Tony Timpa was 32 years old when he died at the hands of the Dallas police in August 2016. He suffered from mental health difficulties and was unarmed. He wasn’t resisting arrest. He had called the cops from a parking lot while intoxicated because he thought he might be a danger to himself. By the time law enforcement arrived, he had already been handcuffed by the security guards of a store nearby. Even so, the police officers made him lie face down on the grass, and one of them pressed a knee into his back. He remained in this position for 13 minutes until he suffocated. During the harrowing recording of his final moments, he can be heard pleading for his life. A grand jury indictment of the officers involved was overturned.
Not many people have seen this video, however, and that may have something to do with the fact that Timpa was white. During the protests and agonizing discussions about police brutality that have followed the death of George Floyd under remarkably similar circumstances, it is too seldom acknowledged that white men are regularly killed by the cops as well, and that occasionally the cops responsible are black (as it happens, one of the Dallas police officers at the scene of Timpa’s death was an African American). There seems to be a widespread assumption that, under similar circumstances, white cops kill black people but not white people, and that this disparity is either the product of naked racism or underlying racist bias that emerges under pressure. Plenty of evidence indicates, however, that racism is less important to understanding police behavior than is commonly supposed.
Timpa was, of course, just one case and might be dismissed as an anomaly. On the other hand, we are told that what happened to George Floyd is what happens to black people “all the time.” But because the killing of black suspects by white police officers receives more media attention and elicits more outrage, such instances leave us vulnerable to the availability heuristic—a cognitive bias that leads us to form judgements about the prevalence of phenomena based on the readiness with which we can recall examples. Had Tony Timpa been black, we would all likely know his name by now. Had George Floyd been white, his name would likely be a footnote, briefly reported in Minneapolis local news and quickly forgotten. In fact, white people are victims of police mistreatment “all the time” too. And just as the Timpa case tragically parallels the Floyd one, there are countless episodes paralleling those we hear about involving black people.
In 2014, John Crawford, black, was shot dead by police while waving a BB gun. In 2016, Daniel Shaver, white, was waving a pellet gun out of motel window and suffered the same fate. In 2015, officer Michael Slager shot Walter Scott, black, in the back and killed him as he was running to evade a traffic ticket; the following year, Andrew Thomas, white, was shot in the neck by a police officer and killed as he climbed out of the SUV he had crashed trying to evade arrest. In 2015, Sam DuBose, black, was shot dead as he tried to escape a traffic summons in his car; the same year, Michael Parker, white, was shot dead in the same way while trying escape a ticket for a moving violation. In 2016, Philando Castile, black, was shot dead in his car by a cop as he reached under his waistband for his license and registration during a traffic stop; the same year, Dylan Noble, white, was shot dead under almost identical circumstances. Also in 2016, Alton Sterling, black, was shot dead in front of a convenience store as he was being detained for unruly conduct; the same year, Brandon Stanley, white, was shot dead in a convenience store for trying to avoid a warrant.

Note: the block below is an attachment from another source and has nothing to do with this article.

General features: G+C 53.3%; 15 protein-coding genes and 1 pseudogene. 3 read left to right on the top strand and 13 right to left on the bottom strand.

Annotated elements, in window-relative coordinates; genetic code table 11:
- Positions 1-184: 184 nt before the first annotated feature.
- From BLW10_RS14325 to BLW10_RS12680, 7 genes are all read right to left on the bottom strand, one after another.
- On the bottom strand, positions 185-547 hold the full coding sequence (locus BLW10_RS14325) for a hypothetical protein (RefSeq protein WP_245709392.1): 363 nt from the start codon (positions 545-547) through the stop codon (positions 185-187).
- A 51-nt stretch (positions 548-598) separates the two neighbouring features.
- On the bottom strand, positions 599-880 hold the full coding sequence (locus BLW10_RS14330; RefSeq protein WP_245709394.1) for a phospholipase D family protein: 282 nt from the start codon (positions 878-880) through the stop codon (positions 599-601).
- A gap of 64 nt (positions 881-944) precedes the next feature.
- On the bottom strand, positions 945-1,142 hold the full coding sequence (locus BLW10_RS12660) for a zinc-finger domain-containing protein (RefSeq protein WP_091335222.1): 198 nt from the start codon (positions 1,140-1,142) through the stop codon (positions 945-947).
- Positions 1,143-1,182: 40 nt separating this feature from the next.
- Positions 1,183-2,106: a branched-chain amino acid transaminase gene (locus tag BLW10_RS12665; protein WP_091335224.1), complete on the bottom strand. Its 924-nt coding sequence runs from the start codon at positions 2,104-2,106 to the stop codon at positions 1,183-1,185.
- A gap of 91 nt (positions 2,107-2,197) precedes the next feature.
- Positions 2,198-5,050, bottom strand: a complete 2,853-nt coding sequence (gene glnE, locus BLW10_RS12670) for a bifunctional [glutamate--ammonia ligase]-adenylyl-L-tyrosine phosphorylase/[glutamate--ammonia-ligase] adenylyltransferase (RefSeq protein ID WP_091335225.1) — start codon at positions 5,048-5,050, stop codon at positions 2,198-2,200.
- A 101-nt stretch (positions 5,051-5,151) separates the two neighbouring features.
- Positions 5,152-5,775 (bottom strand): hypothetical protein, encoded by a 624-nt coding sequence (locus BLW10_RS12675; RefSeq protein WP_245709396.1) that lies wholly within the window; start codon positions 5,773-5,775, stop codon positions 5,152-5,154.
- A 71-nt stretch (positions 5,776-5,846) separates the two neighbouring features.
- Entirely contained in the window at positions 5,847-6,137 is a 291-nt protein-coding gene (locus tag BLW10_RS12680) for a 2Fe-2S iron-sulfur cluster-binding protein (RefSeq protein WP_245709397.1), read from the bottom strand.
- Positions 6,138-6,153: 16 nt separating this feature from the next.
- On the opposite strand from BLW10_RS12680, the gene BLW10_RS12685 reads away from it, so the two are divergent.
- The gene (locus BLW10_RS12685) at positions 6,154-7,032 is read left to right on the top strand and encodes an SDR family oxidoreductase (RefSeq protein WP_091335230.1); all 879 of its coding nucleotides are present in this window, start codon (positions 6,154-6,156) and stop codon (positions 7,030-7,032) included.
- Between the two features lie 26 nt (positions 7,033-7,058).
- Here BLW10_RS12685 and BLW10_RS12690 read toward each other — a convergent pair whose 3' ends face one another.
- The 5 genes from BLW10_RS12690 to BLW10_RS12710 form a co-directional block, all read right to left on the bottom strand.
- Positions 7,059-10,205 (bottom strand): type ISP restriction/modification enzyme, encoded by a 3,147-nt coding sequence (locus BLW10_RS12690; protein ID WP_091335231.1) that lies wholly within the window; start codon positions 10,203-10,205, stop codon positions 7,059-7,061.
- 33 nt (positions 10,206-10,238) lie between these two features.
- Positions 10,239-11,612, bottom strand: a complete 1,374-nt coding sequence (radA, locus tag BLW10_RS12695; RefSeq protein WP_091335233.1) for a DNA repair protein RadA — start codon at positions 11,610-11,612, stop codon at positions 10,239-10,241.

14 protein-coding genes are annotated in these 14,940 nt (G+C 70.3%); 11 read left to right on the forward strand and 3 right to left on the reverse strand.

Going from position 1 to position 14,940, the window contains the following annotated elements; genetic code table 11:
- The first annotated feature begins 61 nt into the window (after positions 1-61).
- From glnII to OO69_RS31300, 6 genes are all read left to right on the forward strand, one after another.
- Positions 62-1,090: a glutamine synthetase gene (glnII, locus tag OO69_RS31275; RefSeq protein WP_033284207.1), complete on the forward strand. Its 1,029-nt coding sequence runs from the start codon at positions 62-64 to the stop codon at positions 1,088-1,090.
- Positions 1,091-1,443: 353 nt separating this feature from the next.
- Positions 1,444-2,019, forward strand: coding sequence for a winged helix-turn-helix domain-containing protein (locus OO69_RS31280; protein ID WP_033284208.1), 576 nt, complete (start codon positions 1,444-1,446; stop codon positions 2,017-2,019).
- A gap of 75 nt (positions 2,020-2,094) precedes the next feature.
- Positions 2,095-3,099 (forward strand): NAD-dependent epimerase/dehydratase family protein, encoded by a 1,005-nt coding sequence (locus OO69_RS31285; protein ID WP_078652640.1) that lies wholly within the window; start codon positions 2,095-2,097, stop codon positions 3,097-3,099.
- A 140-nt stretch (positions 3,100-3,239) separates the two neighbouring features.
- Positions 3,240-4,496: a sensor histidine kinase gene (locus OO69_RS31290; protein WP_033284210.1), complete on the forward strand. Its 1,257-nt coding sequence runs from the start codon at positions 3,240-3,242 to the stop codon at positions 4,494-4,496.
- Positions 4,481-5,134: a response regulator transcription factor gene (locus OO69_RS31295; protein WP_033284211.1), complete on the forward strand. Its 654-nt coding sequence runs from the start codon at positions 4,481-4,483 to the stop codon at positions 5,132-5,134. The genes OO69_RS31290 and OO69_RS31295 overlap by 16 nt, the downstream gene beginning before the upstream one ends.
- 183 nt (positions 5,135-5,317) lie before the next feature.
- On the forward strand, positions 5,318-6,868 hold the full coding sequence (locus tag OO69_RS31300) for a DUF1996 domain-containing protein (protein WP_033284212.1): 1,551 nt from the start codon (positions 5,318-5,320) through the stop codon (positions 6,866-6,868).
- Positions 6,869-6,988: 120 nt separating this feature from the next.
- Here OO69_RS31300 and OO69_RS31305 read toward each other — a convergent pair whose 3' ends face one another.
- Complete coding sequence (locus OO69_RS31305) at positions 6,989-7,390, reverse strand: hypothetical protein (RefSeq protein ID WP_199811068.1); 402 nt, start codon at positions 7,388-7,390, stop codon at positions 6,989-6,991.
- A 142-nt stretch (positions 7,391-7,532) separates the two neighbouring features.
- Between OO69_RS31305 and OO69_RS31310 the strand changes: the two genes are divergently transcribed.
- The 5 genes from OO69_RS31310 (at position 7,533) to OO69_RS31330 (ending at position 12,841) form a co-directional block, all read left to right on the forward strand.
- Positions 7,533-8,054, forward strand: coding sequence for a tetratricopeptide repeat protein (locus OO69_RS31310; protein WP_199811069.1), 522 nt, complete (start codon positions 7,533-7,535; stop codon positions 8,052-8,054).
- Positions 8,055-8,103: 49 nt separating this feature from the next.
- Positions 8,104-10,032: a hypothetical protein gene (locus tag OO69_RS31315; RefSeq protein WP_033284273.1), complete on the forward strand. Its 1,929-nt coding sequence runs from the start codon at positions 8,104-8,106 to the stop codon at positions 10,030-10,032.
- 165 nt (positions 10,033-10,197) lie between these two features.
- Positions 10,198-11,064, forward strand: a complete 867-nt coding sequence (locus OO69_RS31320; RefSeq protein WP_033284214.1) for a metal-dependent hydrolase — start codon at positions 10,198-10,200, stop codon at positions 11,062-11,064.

So, the perception that the police regularly kill black people under circumstances in which white people would be merely disciplined is in fact a misperception. White people vastly outnumber black people in America, so it should be no surprise that more white people die at the hands of the cops each year than black people. According to a database of fatal police shootings maintained by the Washington Post since 2015, 1,003 people in a population of 328 million were shot by police nationwide in 2019. 405 of those victims were white and 250 were black (of the remaining cases, 163 were Hispanic, 41 are listed as “other,” and 144 as “unknown”). 309 white victims (76.2 percent) were carrying either a gun or a knife, while 199 black victims (79.6 percent) were similarly armed. It is also worth bearing in mind that while police shootings are sometimes perceived to be abuses per se, an analysis of the Post‘s 2015 data by Kimberly Kindy and Kennedy Elliott reminded readers that:
In three-quarters of the fatal shootings, police were under attack or defending someone who was. The officers were often lauded as heroes… 28 percent of those who died were shooting at officers or someone else. Sixteen percent were attacking with other weapons or physical force, and 31 percent were pointing a gun.